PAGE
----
Online scams  

THE GAME OF MY LIFE - Bill Velasco - The Philippine Star

Scammers abound on social media. They are fearless, remorseless and reckless. In many cases, they assume another person’s identity simply by picking photos off the victim’s social media accounts, inputting personal information, and creating a duplicate dummy account. The pandemic has made many people more desperate, as jobs became harder to come by, and fooling people is a way to get easy money without breaking a sweat.

Lately, more local scammers have turned to assuming famous athletes’ identities and baiting fans or acquaintances into paying for non-existent memorabilia or autographs. So far, they’ve seemingly gotten away with it. In the past year and a half, this writer has been approached by three such scammers. The first pretended to be 2012 PBA draft pick Simon Atkins. The second was a Terrence Romeo doppelgänger, and the third pretended to be a victim of another basketball scammer.

How do they operate? Most often, they send a friend request on Facebook. Once you’ve accepted, they send a greeting via Messenger, usually in the vernacular. Within a few days, they will make one of two requests. Either they will ask for financial assistance for a sick child, or will offer exclusive autographed memorabilia like game-worn shoes or jerseys in exchange for cash. Their standard procedure is to ask for money up front. And once you’ve sent them your money, they cease communicating with you. When pressed, they merely deactivate or delete the bogus social media account, and pitch their virtual tent somewhere else.

In the third instance, the person sent this writer a direct message, and complained of having sent P7,000 to someone pretending to be a PBA player (the account in a different person’s name). When I turned down requests to put them in touch with the actual player in question, they blocked me. Obviously, they were plotting to scam the actual player, a very bold move.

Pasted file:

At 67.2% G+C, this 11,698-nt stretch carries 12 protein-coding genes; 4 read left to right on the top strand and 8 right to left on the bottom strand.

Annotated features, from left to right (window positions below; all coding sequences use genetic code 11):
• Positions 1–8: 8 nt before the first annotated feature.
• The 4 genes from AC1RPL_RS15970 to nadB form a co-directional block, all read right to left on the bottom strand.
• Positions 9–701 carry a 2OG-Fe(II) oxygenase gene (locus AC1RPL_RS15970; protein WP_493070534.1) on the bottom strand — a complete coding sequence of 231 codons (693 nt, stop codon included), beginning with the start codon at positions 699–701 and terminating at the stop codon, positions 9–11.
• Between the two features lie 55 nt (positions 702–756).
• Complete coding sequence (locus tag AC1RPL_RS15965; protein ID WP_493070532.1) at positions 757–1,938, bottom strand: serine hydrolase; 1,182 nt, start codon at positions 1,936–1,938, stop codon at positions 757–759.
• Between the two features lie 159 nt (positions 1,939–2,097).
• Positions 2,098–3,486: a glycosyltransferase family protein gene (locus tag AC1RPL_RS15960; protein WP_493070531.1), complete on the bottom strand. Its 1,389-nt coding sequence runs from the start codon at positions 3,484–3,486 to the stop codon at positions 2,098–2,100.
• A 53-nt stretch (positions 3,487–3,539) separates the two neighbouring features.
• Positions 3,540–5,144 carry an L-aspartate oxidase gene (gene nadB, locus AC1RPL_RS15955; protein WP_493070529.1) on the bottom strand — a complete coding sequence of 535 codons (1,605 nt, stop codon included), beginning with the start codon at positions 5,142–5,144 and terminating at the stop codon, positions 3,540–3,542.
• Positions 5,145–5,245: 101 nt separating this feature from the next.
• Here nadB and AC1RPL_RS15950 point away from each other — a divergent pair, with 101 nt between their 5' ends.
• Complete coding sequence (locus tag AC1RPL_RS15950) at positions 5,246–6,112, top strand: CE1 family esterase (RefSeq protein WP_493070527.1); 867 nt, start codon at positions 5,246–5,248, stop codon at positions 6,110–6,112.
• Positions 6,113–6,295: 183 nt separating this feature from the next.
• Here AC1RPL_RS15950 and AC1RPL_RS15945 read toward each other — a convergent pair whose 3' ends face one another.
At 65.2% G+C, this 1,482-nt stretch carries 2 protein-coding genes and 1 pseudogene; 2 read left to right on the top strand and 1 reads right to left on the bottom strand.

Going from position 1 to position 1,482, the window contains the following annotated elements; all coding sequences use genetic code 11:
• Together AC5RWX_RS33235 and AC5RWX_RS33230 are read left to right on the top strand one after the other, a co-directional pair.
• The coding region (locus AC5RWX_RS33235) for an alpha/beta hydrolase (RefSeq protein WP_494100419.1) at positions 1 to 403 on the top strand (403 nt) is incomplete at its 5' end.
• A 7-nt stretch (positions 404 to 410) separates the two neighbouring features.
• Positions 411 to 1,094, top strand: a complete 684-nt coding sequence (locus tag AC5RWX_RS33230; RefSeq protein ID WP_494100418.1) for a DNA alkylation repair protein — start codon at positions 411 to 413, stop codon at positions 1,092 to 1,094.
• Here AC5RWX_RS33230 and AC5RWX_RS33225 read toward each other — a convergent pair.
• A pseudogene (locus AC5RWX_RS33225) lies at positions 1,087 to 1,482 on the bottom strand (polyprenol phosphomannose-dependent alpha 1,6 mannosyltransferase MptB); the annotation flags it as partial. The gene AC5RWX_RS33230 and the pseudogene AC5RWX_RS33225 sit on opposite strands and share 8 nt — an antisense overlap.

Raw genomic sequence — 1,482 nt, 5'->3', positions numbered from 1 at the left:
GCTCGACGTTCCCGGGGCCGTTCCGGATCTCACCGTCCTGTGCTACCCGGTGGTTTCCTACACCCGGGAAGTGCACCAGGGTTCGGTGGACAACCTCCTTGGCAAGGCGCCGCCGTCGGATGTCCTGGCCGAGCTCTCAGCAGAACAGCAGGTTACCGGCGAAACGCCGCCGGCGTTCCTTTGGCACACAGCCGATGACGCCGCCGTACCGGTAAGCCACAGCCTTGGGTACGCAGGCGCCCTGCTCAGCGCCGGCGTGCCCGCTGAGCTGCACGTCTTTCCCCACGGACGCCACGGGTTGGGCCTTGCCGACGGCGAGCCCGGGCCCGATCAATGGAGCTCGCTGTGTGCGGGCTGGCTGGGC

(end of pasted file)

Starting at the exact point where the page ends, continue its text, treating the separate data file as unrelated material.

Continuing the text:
How do you combat this kind of fraud? First, contact people who actually know the player in question to verify the account. Some athletes and coaches maintain multiple social media accounts. Secondly, ask them questions only the actual player would know. Third, check their communication pattern. Are they refined or unrefined when they talk? This was how I caught the first impostor.  Also, some delivery services accept payment for purchased items only upon delivery. This would eliminate much of the risk if you do transact with them. If you intend to pursue legal action, report them to the NBI or PNP Anti-Cybercrime groups.

It would not be advisable to insist on meeting in person. You don’t know what they actually look like, but they’ve studied you, so you may be putting yourself in danger. Besides, they will most likely not show up, anyway. The trouble is that banks will not give details of their clients’ personal accounts, and electronic cash transactions are similarly hard to track down.

Online anonymity has made these thieves feel invulnerable. It’s very difficult to physically connect a free social media account with an actual person committing a crime. The best we can do is make it difficult for them by not cooperating and by asking the right questions.


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